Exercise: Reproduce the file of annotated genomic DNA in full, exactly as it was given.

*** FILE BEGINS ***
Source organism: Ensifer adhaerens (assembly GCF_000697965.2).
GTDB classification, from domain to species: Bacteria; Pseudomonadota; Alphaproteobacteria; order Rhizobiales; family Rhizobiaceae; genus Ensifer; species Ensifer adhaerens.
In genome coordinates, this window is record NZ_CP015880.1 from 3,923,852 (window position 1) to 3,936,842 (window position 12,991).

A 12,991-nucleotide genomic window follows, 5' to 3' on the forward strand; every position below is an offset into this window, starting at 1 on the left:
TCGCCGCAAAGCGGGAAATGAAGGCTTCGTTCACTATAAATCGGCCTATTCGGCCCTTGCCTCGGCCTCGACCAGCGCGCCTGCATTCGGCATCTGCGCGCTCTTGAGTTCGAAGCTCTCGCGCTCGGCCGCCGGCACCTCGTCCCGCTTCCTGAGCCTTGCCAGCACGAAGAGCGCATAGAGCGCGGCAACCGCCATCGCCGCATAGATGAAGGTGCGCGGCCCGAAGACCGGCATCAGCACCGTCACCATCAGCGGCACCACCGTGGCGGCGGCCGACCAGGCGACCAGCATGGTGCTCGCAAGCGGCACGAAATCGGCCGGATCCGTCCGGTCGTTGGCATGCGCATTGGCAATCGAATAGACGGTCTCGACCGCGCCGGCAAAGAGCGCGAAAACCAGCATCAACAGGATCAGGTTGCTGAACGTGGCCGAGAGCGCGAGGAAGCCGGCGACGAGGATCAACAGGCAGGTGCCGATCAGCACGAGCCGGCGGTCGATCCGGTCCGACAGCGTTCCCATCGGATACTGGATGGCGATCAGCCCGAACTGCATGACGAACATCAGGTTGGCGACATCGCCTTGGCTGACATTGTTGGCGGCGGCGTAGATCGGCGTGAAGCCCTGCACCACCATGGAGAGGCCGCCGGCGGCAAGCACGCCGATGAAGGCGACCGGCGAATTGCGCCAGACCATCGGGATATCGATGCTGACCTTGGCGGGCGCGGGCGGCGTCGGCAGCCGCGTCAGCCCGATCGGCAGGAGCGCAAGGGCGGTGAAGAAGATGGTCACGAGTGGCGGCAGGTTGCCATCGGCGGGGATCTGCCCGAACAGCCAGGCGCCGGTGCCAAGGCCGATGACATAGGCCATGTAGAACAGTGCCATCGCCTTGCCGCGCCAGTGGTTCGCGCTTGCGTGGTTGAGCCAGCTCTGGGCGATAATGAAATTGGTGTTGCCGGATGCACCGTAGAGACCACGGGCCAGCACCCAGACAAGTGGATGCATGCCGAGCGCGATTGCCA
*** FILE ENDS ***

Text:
Source organism: Ensifer adhaerens (assembly GCF_000697965.2).
GTDB classification, from domain to species: Bacteria; Pseudomonadota; Alphaproteobacteria; order Rhizobiales; family Rhizobiaceae; genus Ensifer; species Ensifer adhaerens.
In genome coordinates, this window is record NZ_CP015880.1 from 3,923,852 (window position 1) to 3,936,842 (window position 12,991).

A 12,991-nucleotide genomic window follows, 5' to 3' on the forward strand; every position below is an offset into this window, starting at 1 on the left:
TCGCCGCAAAGCGGGAAATGAAGGCTTCGTTCACTATAAATCGGCCTATTCGGCCCTTGCCTCGGCCTCGACCAGCGCGCCTGCATTCGGCATCTGCGCGCTCTTGAGTTCGAAGCTCTCGCGCTCGGCCGCCGGCACCTCGTCCCGCTTCCTGAGCCTTGCCAGCACGAAGAGCGCATAGAGCGCGGCAACCGCCATCGCCGCATAGATGAAGGTGCGCGGCCCGAAGACCGGCATCAGCACCGTCACCATCAGCGGCACCACCGTGGCGGCGGCCGACCAGGCGACCAGCATGGTGCTCGCAAGCGGCACGAAATCGGCCGGATCCGTCCGGTCGTTGGCATGCGCATTGGCAATCGAATAGACGGTCTCGACCGCGCCGGCAAAGAGCGCGAAAACCAGCATCAACAGGATCAGGTTGCTGAACGTGGCCGAGAGCGCGAGGAAGCCGGCGACGAGGATCAACAGGCAGGTGCCGATCAGCACGAGCCGGCGGTCGATCCGGTCCGACAGCGTTCCCATCGGATACTGGATGGCGATCAGCCCGAACTGCATGACGAACATCAGGTTGGCGACATCGCCTTGGCTGACATTGTTGGCGGCGGCGTAGATCGGCGTGAAGCCCTGCACCACCATGGAGAGGCCGCCGGCGGCAAGCACGCCGATGAAGGCGACCGGCGAATTGCGCCAGACCATCGGGATATCGATGCTGACCTTGGCGGGCGCGGGCGGCGTCGGCAGCCGCGTCAGCCCGATCGGCAGGAGCGCAAGGGCGGTGAAGAAGATGGTCACGAGTGGCGGCAGGTTGCCATCGGCGGGGATCTGCCCGAACAGCCAGGCGCCGGTGCCAAGGCCGATGACATAGGCCATGTAGAACAGTGCCATCGCCTTGCCGCGCCAGTGGTTCGCGCTTGCGTGGTTGAGCCAGCTCTGGGCGATAATGAAATTGGTGTTGCCGGATGCACCGTAGAGACCACGGGCCAGCACCCAGACAAGTGGATGCATGCCGAGCGCGATTGCCA